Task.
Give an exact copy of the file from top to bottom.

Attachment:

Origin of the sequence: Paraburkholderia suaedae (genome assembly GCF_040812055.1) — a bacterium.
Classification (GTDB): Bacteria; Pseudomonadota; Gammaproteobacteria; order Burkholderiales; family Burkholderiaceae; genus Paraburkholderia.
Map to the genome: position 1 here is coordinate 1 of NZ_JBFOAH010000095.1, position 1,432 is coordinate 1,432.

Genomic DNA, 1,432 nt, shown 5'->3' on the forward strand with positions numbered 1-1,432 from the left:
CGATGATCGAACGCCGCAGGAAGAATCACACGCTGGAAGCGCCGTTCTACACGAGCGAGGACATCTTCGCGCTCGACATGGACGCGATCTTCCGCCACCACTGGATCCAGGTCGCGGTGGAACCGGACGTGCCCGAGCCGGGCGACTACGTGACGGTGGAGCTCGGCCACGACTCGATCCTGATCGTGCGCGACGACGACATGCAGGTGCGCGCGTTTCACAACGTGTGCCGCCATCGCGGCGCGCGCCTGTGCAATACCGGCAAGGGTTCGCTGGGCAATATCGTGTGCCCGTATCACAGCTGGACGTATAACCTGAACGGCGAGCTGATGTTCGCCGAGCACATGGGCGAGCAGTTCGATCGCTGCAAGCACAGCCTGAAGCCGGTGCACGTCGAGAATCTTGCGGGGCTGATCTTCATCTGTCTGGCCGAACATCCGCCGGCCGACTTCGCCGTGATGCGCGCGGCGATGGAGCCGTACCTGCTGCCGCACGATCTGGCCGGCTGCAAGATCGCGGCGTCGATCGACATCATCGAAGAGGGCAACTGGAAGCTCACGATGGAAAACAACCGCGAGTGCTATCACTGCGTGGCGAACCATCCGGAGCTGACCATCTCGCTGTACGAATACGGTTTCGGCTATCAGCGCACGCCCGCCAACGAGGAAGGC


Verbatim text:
Origin of the sequence: Paraburkholderia suaedae (genome assembly GCF_040812055.1) — a bacterium.
Classification (GTDB): Bacteria; Pseudomonadota; Gammaproteobacteria; order Burkholderiales; family Burkholderiaceae; genus Paraburkholderia.
Map to the genome: position 1 here is coordinate 1 of NZ_JBFOAH010000095.1, position 1,432 is coordinate 1,432.

Genomic DNA, 1,432 nt, shown 5'->3' on the forward strand with positions numbered 1-1,432 from the left:
CGATGATCGAACGCCGCAGGAAGAATCACACGCTGGAAGCGCCGTTCTACACGAGCGAGGACATCTTCGCGCTCGACATGGACGCGATCTTCCGCCACCACTGGATCCAGGTCGCGGTGGAACCGGACGTGCCCGAGCCGGGCGACTACGTGACGGTGGAGCTCGGCCACGACTCGATCCTGATCGTGCGCGACGACGACATGCAGGTGCGCGCGTTTCACAACGTGTGCCGCCATCGCGGCGCGCGCCTGTGCAATACCGGCAAGGGTTCGCTGGGCAATATCGTGTGCCCGTATCACAGCTGGACGTATAACCTGAACGGCGAGCTGATGTTCGCCGAGCACATGGGCGAGCAGTTCGATCGCTGCAAGCACAGCCTGAAGCCGGTGCACGTCGAGAATCTTGCGGGGCTGATCTTCATCTGTCTGGCCGAACATCCGCCGGCCGACTTCGCCGTGATGCGCGCGGCGATGGAGCCGTACCTGCTGCCGCACGATCTGGCCGGCTGCAAGATCGCGGCGTCGATCGACATCATCGAAGAGGGCAACTGGAAGCTCACGATGGAAAACAACCGCGAGTGCTATCACTGCGTGGCGAACCATCCGGAGCTGACCATCTCGCTGTACGAATACGGTTTCGGCTATCAGCGCACGCCCGCCAACGAGGAAGGC